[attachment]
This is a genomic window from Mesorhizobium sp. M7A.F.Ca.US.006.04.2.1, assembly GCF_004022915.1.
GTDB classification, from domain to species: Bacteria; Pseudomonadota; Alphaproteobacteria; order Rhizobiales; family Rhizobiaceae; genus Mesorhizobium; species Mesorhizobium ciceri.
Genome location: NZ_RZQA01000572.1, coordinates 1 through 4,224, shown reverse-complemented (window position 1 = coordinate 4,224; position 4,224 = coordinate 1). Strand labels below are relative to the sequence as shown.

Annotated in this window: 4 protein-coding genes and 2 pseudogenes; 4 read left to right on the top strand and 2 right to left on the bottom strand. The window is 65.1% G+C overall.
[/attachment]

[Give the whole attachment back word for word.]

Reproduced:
This is a genomic window from Mesorhizobium sp. M7A.F.Ca.US.006.04.2.1, assembly GCF_004022915.1.
GTDB classification, from domain to species: Bacteria; Pseudomonadota; Alphaproteobacteria; order Rhizobiales; family Rhizobiaceae; genus Mesorhizobium; species Mesorhizobium ciceri.
Genome location: NZ_RZQA01000572.1, coordinates 1 through 4,224, shown reverse-complemented (window position 1 = coordinate 4,224; position 4,224 = coordinate 1). Strand labels below are relative to the sequence as shown.

Annotated in this window: 4 protein-coding genes and 2 pseudogenes; 4 read left to right on the top strand and 2 right to left on the bottom strand. The window is 65.1% G+C overall.